Bart Simpson vs Bill Cosby Was Once TV’s Biggest Rivalry

Springfield’s bad boy took on America’s Biggest Piece of Crap
Bart Simpson vs Bill Cosby Was Once TV’s Biggest Rivalry

Bart Simpson has had his fair share of enemies over the years, from Sideshow Bob, to that creepy doppelganger Lester, to the lemon tree-stealing Shelbyvillians. But back in the early 1990s, Bart’s greatest adversary was America’s Dad/literal monster Bill Cosby. 

In 1990, Fox moved The Simpsons to Thursday nights, putting it in direct competition with The Cosby Show. As the media narrative framed it at the time, this decision pitted the old school family traditionalism of the Huxtable family against the controversial Simpsons.

Remember, this was back when The Simpsons were still enraging U.S. presidents and inspiring T-shirt-based moral panics, while the worst thing Bill Cobsy had done, as far as the public was concerned, was Leonard Part 6. The “ratings war” between the two shows was perhaps best illustrated in a TV Guide cover, in which Bart is perched on a perturbed Cosby’s shoulder, like the conscience he clearly doesn’t have.

When asked about the rivalry with Bart, the face of The Simpsons at the time, Cosby didn’t seem too bothered, telling reporters, “There’s really nothing wrong with Bart, but we’ve got a job to do.” He also suggested, though, that Bart and his family represented a regression for the medium of television. “TV should be moving in a direction from the Huxtables forward, not backward,” Cosby stated. ”The mean-spirited and cruel think this (kind of programming) is ‘the edge,’ and their excuse is, that’s the way people are today. But why should we be entertained by that?”

At the same time, The Cosby Show was in the process of going full Poochie by randomly introducing a new character: a 17-year-old “refugee from New York’s Bedford-Stuyvesant ghetto.” Cosby stressed that the show’s transparently sweaty attempt to appeal to younger viewers was decided upon before The Simpsons switched time slots. “All of the changes made were ‘B.B.’ — Before Bart,” he claimed.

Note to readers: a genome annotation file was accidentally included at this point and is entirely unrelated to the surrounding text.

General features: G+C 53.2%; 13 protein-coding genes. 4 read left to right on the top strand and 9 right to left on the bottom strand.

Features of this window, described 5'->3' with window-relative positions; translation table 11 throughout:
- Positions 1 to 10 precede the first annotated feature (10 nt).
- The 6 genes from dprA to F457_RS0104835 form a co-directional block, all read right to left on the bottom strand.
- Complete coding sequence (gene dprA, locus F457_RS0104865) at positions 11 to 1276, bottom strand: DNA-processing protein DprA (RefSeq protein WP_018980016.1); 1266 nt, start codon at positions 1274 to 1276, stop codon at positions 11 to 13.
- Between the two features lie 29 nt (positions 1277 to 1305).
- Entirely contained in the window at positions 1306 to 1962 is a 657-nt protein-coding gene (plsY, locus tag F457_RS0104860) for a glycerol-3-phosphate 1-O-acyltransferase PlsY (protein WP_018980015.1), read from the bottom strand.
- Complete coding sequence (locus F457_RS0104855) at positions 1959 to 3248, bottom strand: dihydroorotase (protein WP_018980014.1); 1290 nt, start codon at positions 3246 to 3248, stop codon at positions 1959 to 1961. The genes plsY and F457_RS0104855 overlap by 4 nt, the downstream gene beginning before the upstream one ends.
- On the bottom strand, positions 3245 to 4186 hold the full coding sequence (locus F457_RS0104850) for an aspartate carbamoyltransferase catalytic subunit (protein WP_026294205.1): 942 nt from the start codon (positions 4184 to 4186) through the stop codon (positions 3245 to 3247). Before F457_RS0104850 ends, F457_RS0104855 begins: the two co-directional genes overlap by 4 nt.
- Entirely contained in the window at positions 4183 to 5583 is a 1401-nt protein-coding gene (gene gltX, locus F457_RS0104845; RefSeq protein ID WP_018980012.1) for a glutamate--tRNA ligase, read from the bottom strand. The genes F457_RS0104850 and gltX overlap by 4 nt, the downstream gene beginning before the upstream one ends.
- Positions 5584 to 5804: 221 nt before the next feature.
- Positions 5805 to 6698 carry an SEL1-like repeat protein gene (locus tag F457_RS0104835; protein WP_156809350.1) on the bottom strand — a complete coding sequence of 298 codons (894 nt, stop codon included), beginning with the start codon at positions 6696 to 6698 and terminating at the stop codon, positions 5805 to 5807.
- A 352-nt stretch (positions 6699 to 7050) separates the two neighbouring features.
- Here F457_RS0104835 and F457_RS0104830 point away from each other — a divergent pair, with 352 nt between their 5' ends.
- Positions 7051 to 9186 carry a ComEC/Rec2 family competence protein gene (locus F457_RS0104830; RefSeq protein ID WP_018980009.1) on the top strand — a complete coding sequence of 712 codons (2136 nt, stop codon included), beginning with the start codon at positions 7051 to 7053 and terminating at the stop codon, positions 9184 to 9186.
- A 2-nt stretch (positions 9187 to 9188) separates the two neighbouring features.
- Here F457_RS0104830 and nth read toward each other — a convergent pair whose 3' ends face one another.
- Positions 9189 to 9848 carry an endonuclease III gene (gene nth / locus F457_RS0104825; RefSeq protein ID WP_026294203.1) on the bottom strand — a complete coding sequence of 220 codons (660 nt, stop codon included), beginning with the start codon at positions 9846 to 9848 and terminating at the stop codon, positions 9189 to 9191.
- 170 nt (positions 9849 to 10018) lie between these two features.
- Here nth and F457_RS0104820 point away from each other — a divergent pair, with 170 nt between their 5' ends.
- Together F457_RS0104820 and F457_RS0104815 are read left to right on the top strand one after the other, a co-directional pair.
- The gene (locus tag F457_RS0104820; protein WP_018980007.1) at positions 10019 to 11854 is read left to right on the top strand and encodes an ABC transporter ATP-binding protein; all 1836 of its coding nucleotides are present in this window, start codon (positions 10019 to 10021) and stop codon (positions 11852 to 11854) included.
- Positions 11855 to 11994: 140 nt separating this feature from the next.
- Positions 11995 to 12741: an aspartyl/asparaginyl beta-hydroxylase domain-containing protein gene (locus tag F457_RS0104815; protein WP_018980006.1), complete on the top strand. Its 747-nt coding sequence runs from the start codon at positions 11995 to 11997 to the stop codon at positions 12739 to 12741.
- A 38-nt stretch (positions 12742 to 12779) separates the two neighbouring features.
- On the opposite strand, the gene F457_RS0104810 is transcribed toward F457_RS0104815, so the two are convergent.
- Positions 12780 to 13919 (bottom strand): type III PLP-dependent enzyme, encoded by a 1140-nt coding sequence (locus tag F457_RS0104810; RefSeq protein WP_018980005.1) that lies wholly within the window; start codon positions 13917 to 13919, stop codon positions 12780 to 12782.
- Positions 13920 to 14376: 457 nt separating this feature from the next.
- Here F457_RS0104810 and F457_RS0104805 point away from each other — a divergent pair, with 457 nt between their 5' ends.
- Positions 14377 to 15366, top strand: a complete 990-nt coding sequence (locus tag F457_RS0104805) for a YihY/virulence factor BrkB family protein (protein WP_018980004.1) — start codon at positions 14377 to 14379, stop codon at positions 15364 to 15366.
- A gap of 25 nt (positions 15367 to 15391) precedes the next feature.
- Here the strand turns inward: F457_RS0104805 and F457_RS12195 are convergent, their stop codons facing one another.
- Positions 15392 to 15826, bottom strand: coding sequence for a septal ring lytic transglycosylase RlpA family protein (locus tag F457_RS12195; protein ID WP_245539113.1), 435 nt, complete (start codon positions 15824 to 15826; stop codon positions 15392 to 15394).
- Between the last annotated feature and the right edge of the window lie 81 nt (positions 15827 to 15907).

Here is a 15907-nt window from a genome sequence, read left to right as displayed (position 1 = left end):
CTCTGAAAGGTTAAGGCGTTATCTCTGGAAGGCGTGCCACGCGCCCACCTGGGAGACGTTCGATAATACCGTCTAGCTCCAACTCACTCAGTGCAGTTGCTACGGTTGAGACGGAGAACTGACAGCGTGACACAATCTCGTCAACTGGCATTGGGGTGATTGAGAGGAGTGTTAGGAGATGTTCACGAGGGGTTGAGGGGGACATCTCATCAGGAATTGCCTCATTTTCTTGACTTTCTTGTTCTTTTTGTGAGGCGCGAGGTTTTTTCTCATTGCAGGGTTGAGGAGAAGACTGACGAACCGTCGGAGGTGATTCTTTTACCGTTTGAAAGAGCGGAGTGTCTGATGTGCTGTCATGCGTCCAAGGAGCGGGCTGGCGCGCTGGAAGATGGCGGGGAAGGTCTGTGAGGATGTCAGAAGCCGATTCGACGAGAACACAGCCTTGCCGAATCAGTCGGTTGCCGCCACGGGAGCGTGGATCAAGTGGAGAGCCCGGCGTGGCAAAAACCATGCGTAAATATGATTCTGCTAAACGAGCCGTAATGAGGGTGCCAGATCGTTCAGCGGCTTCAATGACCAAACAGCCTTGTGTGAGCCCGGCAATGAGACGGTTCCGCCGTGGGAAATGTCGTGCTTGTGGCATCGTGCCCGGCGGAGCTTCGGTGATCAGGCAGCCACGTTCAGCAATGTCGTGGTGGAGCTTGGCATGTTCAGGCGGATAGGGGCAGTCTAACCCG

While summer reruns of The Simpsons lost out to Cosby Show blooper episodes in the ratings, by October, the cartoon upstart actually came out on top, which was such a big deal at the time, it was the lead story on Entertainment Tonight.

After that, Cosby seemed to sour on Bart Simpson. Cosby’s laughably hypocritical role as TV’s self-appointed moral arbitrator extended to calling the fictional 10-year-old “antisocial” as well as “angry, confused, frustrated.” Simpsons creator Matt Groening responded: “That sums up Bart, all right. Most people are in a struggle to be normal, he thinks normal is very boring, and does things that others just wished they dare do.”

Cosby tried to improve the quality of his show by hiring more women to write about issues from the female perspective — which would have been an admirable decision if it had come from anyone other than the guy who spent a significant portion of his life actively trying to silence women. “I thought it was important for us to break down some of the foolishness that goes with stereotypes of the female in this country,” Cosby said in a statement that’s impossible to read today without throwing up in your mouth. 

Less than two years after going head-to-head with Bart and his family, Cosby ended his show for good. Weirdly, The Simpsons decided to pay tribute to their formal rival with a post-credit scene in which Bart and Homer reflect on The Cosby Show’s legacy.

While that may not have aged well, Bart’s assertion that if he had his own TV show he’d “run that sucker into the ground” was oddly prescient. 

You (yes, you) should follow JM on Twitter (if it still exists by the time you’re reading this). 


Scroll down for the next article
Forgot Password?